Sixth Sunday in Ordinary Time (José Antonio Pagola)

Ross Reyes DizonHomilies and reflections, Year BLeave a Comment

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God welcomes the “unclean”

A leper unexpectedly comes to Jesus. According to the Law, he cannot come into contact with anyone. He is “unclean” and has to live isolated. He cannot enter the Temple either. How can God possibly welcome into his presence a being so repugnant? His fate is to live excluded. The Law has so determined it.

In spite of everything, this hopeless leper dares to challenge all the norms. He knows the is something wrong. That is why he kneels down. He does not dare to speak with Jesus face to face. He addresses to him this plea from the ground: If you wish, you can make me clean. He knows Jesus can cure him, but would he want to cleanse him? Would Jesus dare to take him out of the isolation he has been subjected to in God’s name?

The emotion that the leper’s nearness produces in Jesus is amazing. He is not horrified nor does he draw back. In the face of this poor man’s situation, he is moved with pity from the depths of his heart. His tenderness overflows. Living moved only by God’s compassion for his helpless and despised sons and daughters, how can Jesus not possibly want to cleanse him?

Without hesitation, he stretches out his hand toward that man and touches his skin, which is despised by the pure. He knows that it is forbidden by the Law and that he is reaffirming, with this gesture, the transgression that the leper initiated. Only compassion moves him: I do will it. Be cleansed.

This is what the God who is incarnate in Jesus wants: to cleanse the world given to exclusions that go against the compassion of God as Father. It is not God who excludes, but rather our laws and institutions. God is not the one who marginalizes; we are the ones who do so. From now on, it should be clear to all that no one should be excluded in Jesus’ name.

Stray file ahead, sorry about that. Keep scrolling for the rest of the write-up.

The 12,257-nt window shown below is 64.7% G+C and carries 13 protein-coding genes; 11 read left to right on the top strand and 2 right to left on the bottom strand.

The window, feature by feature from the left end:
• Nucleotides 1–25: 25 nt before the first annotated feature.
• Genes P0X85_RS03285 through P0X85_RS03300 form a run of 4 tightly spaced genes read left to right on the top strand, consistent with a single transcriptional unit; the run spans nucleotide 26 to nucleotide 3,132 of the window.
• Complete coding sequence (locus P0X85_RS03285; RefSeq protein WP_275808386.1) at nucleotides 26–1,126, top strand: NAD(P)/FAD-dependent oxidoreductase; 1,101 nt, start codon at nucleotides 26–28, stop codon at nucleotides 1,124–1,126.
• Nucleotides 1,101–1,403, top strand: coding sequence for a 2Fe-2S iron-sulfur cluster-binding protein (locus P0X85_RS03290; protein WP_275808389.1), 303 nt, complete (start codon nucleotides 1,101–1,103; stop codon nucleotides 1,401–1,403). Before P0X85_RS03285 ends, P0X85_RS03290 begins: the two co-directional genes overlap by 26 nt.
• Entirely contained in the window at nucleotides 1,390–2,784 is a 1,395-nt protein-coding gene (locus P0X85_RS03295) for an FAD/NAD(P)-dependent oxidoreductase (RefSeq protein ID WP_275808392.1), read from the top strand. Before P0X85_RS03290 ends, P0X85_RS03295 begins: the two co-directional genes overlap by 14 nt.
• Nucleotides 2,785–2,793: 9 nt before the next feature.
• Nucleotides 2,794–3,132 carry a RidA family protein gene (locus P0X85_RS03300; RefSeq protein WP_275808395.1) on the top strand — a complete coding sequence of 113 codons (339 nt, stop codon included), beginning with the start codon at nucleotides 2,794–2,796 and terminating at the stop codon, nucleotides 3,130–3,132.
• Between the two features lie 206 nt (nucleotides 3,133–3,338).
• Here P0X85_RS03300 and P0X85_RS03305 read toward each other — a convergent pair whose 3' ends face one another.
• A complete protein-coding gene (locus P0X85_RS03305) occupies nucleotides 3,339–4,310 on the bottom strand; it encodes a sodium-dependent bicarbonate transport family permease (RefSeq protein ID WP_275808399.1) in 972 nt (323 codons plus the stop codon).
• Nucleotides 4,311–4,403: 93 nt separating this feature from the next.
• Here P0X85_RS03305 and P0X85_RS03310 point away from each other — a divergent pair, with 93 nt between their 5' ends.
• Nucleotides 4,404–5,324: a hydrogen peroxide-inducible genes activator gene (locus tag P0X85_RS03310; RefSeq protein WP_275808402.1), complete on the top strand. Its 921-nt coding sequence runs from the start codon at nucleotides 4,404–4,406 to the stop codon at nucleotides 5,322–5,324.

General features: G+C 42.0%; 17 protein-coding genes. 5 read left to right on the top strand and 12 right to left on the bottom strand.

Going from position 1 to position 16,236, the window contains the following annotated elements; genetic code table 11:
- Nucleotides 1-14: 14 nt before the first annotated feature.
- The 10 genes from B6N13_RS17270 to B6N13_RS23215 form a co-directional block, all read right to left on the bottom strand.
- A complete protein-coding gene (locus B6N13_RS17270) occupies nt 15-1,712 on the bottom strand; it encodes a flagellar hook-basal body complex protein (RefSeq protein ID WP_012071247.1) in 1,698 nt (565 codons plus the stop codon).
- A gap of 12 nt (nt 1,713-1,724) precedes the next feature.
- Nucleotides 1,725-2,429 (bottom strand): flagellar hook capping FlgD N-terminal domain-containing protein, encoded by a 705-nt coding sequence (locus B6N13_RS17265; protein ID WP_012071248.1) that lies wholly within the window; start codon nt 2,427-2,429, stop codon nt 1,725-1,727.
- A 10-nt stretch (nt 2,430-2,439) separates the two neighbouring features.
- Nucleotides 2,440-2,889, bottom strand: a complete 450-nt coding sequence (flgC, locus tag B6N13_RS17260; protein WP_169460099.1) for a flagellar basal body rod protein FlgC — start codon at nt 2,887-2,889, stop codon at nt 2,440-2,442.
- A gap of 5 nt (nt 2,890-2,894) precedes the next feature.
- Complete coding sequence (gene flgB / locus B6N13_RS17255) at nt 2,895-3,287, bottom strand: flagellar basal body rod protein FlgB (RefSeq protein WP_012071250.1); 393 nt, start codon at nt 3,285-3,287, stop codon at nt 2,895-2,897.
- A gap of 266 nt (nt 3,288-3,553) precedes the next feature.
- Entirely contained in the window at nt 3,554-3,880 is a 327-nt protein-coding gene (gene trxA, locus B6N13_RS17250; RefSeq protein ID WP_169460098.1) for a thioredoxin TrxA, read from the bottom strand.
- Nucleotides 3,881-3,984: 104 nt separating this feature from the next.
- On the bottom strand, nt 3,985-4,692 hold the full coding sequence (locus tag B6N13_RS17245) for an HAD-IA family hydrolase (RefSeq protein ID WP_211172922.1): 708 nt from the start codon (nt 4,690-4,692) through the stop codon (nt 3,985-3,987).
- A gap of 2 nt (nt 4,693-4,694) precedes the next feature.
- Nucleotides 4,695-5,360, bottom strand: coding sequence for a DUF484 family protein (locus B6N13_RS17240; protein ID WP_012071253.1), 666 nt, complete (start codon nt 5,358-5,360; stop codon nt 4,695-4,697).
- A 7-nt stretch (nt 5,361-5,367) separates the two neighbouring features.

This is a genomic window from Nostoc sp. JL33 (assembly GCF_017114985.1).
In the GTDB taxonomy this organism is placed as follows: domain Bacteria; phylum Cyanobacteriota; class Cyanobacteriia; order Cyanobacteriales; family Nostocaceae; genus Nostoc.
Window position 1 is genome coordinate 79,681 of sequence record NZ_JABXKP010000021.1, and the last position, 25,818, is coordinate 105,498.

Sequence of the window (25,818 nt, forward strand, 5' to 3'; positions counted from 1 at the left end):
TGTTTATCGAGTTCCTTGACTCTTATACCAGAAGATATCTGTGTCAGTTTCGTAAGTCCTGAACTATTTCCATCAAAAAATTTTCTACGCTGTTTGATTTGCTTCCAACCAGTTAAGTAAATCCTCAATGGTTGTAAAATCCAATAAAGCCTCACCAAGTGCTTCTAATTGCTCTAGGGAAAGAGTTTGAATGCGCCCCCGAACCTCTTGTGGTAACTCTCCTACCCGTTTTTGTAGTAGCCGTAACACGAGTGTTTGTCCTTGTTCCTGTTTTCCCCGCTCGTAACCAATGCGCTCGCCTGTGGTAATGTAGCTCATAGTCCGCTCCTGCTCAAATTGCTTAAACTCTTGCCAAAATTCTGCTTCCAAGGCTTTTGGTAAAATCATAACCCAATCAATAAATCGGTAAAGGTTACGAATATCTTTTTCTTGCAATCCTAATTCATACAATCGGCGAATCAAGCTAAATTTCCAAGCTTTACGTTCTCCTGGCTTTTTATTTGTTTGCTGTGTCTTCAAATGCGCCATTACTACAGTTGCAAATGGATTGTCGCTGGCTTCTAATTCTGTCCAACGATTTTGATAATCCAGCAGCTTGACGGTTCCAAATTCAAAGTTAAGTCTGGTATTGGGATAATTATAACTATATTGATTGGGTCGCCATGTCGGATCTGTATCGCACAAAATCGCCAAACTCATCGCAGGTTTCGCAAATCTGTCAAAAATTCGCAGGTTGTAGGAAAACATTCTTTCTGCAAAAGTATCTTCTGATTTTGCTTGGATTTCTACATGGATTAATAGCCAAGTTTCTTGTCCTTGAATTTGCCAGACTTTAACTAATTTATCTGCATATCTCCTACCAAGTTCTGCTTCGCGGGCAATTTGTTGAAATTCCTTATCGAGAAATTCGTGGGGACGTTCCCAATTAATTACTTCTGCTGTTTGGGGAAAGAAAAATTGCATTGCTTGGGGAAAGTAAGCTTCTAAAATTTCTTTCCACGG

To follow him means not to be horrified in the face of any unclean man or woman, not to withdraw our welcome from anyone who is “excluded.” For Jesus, what is first and foremost is the person who suffers, and not the norm. To put always the norm ahead is the best way to keep losing the sensitivity of Jesus in the face of the despised and rejected, the best way to live without compassion.

There are few places where Jesus’ Spirit is more recognizable than in those people who freely offer support and friendship to defenseless prostitutes, who accompany people with AIDS that have been forgotten by everyone, who defend gays that cannot be what they are with dignity…. They all remind us that there is room for everyone in God’s heart.

February 15, 2015
6 Ordinary Time (B)
Mark 1, 40-45

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